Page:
I have a main backup server running rsnapshot, with ~2TB of backups stored on it. After the nightly backups, I copy the contents of the rsnapshot directory to an offsite server, using rsync -aH --delete /source /dest. However, this seems to copy the entire contents of the backup directory every night, as the offsite copy takes ~9 hours to complete.

I assume my rsync command doesn't have the right switches, but there may be something else I'm missing. Any ideas?

  • Rsnapshot uses special hierarchy of directories. Which one do you use as the source?
    – Ilya I
    Commented Mar 25, 2014 at 6:55
  • I'm backing up the entire rsnapshot hierarchy (daily.0 through monthly.1). Should I just be backing up daily.0?
    – zymhan
    Commented Mar 26, 2014 at 14:36

3 Answers 3


The issue here is that if you want to keep a copy of the whole versioned backup on a remote location, you're going to have to handle the fact that rsnapshot rotates the directory names whenever it runs, so you'll end up with a fresh copy of the most recent backup being copied over every time.

You can alter the way rsnapshot runs in terms of when it performs the copies and when it rotates (renames) the directories and you can also execute scripts at various points in rsnapshots execution cycle, like before or after a specific backup point is run.

There's a helpful post here:


Another approach is to get a copy of rsnapshot on your second machine and have it backup the contents of /snapshot_root/daily.0 AFTER your main back has been completed. This, in conjunction with the correct rsync flags will give you an incremental copy of your latest backups.

  • That's a really good point, I hadn't considered that the names of the directories constantly change. I really like your suggestion, I'm gonna try that out!
    – zymhan
    Commented Apr 9, 2014 at 19:50

I believe you just copying the same files multiple times. Hope these details on how does the rsnapshot work will help resolve the problem.

Here is the most important point:

When rsnapshot daily is run, it will rotate all the daily.X directories, then copy the contents of hourly.5 into daily.0.

hourly.0 will always contain the most recent snapshot, and daily.6 will always contain a snapshot from a week ago. Unless the files change between snapshots, the full backups are really just multiple hard links to the same files. Thus, if your /etc/passwd file doesn't change in a week, hourly.0/localhost/etc/passwd and daily.6/localhost/etc/passwd will literally be the same exact file.

This is how rsnapshot can be so efficient on space. If the file changes at any point, the next backup will unlink the hard link in hourly.0, and replace it with a brand new file.

  • I already knew that about rsnapshot, but somehow I didn't connect that to what's happening here. I guess that means I should be okay just rsync'ing the daily.0 folder?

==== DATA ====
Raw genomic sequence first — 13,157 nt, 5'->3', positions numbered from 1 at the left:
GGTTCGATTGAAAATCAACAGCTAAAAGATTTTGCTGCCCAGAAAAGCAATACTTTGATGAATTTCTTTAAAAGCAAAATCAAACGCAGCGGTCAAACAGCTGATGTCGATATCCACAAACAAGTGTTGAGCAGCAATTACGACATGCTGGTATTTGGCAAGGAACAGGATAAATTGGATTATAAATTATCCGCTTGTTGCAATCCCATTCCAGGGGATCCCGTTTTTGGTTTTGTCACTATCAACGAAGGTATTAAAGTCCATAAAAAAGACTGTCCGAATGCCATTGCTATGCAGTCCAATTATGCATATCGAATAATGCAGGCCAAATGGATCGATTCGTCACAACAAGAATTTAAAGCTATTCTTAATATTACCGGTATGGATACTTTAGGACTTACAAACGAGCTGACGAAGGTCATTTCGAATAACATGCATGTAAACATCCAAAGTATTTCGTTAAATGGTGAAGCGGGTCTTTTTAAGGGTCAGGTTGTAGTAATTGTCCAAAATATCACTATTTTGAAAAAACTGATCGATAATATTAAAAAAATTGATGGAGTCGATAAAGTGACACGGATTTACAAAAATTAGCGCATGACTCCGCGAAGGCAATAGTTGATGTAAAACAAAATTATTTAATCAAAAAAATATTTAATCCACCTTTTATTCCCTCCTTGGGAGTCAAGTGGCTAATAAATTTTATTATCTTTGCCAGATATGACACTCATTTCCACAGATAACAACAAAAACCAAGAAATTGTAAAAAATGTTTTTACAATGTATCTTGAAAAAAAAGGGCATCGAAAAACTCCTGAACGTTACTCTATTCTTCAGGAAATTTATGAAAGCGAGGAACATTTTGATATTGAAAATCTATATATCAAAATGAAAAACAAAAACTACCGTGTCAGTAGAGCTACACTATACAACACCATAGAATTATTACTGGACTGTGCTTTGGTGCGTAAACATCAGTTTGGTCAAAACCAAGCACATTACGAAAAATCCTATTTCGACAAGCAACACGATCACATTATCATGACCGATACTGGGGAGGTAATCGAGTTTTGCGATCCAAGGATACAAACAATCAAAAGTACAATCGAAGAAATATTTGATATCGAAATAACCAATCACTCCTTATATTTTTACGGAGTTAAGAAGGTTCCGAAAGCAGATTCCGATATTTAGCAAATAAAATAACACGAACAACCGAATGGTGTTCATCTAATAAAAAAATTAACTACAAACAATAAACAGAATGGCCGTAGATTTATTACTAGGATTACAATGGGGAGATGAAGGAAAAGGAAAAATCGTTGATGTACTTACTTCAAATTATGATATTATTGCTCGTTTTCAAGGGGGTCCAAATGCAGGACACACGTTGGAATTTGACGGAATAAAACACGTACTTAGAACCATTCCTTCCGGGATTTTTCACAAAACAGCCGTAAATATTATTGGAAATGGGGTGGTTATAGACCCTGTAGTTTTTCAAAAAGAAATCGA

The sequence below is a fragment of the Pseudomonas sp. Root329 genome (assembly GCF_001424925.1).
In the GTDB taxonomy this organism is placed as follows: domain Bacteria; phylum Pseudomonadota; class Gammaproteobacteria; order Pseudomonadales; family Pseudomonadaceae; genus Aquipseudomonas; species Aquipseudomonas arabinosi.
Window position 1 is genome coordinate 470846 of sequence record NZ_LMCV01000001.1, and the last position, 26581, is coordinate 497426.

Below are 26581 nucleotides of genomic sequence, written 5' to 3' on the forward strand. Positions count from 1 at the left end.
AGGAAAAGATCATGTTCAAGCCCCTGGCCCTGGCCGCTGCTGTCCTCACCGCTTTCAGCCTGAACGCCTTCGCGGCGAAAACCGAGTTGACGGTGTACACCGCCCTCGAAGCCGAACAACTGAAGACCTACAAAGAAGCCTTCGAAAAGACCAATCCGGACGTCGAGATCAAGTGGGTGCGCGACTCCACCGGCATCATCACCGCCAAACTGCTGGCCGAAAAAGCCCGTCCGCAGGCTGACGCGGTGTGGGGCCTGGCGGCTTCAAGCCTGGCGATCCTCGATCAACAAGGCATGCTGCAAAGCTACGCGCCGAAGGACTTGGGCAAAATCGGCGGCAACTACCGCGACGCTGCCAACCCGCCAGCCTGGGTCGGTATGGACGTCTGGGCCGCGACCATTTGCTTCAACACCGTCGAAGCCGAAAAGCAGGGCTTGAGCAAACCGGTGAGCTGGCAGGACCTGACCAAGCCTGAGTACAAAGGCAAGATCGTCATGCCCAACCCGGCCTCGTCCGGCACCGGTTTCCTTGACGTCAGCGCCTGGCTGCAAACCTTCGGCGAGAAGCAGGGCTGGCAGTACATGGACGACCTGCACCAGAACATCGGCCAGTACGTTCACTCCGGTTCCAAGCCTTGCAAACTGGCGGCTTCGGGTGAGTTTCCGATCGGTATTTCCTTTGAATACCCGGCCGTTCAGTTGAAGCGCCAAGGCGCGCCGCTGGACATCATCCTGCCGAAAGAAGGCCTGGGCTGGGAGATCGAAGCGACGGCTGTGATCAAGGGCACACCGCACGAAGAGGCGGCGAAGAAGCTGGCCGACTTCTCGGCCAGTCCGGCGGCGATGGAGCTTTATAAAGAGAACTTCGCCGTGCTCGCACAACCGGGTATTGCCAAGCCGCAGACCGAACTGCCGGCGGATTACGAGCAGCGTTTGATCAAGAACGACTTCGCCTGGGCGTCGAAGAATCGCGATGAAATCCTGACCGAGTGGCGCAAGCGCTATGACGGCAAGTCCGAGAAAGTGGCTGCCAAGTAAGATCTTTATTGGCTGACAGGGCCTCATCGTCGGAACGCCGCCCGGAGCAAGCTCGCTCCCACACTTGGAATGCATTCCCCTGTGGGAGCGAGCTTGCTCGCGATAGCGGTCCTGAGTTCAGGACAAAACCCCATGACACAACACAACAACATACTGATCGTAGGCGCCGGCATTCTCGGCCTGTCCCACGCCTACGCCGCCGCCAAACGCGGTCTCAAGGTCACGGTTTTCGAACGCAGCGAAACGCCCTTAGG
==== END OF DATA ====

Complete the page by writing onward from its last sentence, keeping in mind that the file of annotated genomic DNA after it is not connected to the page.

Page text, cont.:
– zymhan
    Commented Mar 26, 2014 at 15:58
  • Yes, according to this information you will get the most recent daily backup by copying daily.0 directory.
    – Ilya I
    Commented Mar 26, 2014 at 16:04
  • Sounds good. I would prefer to mimic the revision history that exists on my main rsnapshot server, though. Is that possible?
    – zymhan
    Commented Mar 26, 2014 at 17:10
  • Yep, just sync the entire hierarchy, what's the problem? rsync won't re-transfer files that haven't been touched since its last run anyway, or look at more advanced backup solutions that support remote backups initially.
    – Ilya I
    Commented Mar 26, 2014 at 17:33
  • Well, that's what I thought, but that doesn't seem to be what's happening. The transfer occurs daily, takes hours to complete, and takes about the same amount of time each day.
    – zymhan
    Commented Mar 27, 2014 at 2:06

There is an option called --link-dest which does what you need. When this parameter points to your latest backup it will only copy files from src to dest if src is different from the data already in your last backup (referenced by --link-dest) ; if the data is the same it will create a symlink instead thereby giving you a whole versioned backup.

I use this option to create daily snapshots locally on a separate disk, for remote backup you will need to modify it to ensure the symlinks will be created correctly on the remote system. I would recommend adding some rotation of old backups and an initial standard backup must be created to compare against.

today=$(date "+%Y-%m-%d-%H-%M-%S")
rsync -a --link-dest=/localbackups/latest/ /data/ /localbackups/${today}
cd /localbackups/
rm -rf /localbackups/latest
ln -s $today latest

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